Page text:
Another compound showing promise in the fight against cancer can commonly be found in Indian cuisine. Curcumin, the major active ingredient in the spice turmeric, Dr. Sarkar has found, arrests the growth of cancer cells and promotes cancer cell death. However, the compound in its natural state is rapidly processed by the body, so its ability to remain and engage in the fight is relatively weak.
To overcome that weakness, Dr. Sarkar's lab synthesized a novel curcumin analogue called CDF, which remains in the body longer, is absorbed more readily into the blood stream, and demonstrates a greater efficacy in diminishing the defensive mechanisms of cancer cells and causing cancer cell death when used in conjunction with chemotherapy treatments. He is now working to have CDF further synthesized into a drug to be taken in conjunction with chemotherapy for pancreatic, prostate and colon cancer
Dr. Sarkar, in collaboration with Adhip Majumdar, Ph.D., professor of Internal Medicine at the School of Medicine and the Karmanos Cancer Institute, and senior research career scientist at the Veterans Administration Medical Center, recently published in the journal Translational Oncology and Pharmaceutical Research findings that show the use of curcumin or CDF, either alone or in combination with standard chemotherapy in chemotherapy-resistant colon cancer cells, resulted in the killing of cancer cells that have a cancer stem-like cell quality. The findings are similar to those he published using pancreatic cancer cells. The colon cancer cells resist conventional chemotherapy and have the ability to renew themselves. They also provide a path for malignant cells to propagate and spread. Knocking out the stem-like cancer cells with a curcumin analogue, however, requires developing a compound that remains in the blood stream longer. He said that while curcumin has good absorption rates in the gastrointestinal system, it has very low absorption rates in the blood stream, with levels peaking and then disappearing within 30 minutes to an hour. His newly developed CDF compound raises hope in the fight against human malignancies.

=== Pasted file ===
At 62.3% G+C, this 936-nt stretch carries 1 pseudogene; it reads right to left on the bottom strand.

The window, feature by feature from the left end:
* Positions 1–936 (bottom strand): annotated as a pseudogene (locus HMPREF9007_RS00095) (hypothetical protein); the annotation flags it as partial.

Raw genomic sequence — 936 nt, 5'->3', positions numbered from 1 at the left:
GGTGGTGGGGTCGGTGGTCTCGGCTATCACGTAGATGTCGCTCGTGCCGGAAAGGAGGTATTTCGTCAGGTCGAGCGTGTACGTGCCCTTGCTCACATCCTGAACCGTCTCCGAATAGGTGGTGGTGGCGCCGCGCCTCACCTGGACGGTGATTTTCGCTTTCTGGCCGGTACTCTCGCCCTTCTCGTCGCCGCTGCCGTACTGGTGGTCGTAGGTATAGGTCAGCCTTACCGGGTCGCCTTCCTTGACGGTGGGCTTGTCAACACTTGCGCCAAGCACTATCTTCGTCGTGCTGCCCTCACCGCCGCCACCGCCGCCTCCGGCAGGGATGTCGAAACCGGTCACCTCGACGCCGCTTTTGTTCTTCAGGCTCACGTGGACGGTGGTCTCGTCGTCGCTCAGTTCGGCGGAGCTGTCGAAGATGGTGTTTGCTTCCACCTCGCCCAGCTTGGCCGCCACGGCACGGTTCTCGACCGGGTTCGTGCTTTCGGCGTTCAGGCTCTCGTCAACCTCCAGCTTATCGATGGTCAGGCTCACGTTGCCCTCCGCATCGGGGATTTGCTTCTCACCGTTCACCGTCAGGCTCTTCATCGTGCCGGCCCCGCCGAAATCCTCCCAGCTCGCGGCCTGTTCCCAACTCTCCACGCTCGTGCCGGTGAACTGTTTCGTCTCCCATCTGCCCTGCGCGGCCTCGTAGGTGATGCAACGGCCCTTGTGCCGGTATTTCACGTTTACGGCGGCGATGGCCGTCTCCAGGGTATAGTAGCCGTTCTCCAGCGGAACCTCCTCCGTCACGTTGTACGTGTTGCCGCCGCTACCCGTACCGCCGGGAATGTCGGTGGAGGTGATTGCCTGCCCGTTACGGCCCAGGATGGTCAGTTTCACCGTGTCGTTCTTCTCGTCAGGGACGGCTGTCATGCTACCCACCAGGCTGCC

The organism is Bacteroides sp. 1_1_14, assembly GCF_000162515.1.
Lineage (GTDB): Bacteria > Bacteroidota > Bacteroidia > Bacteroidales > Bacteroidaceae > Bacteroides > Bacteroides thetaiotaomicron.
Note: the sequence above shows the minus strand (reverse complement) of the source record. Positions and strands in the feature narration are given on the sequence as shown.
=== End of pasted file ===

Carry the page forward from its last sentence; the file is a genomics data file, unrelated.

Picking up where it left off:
Dr. Sarkar joins an elite corps of WSU faculty. The university has recognized only 31 faculty members with the title of Distinguished Professor since 1959. Distinguished Professors for the School of Medicine include Linda Hazlett, Ph.D., Chair of Anatomy and Cell Biology; Kenneth Honn, Ph.D., Pathology; Bhanu Jena, Ph.D., Physiology; Chuan-pu Lee, M.D., Biochemistry; Jeanne Lusher, M.D., Pediatrics; Ananda Prasad, M.D., Ph.D., Internal Medicine; Bonnie Sloane, Ph.D., Chair of Pharmacology; Jack Sobel, M.D., Internal Medicine; Robert Sokol, M.D., Obstetrics and Gynecology; and Morris Goodman, Ph.D. Anatomy and Cell Biology (deceased).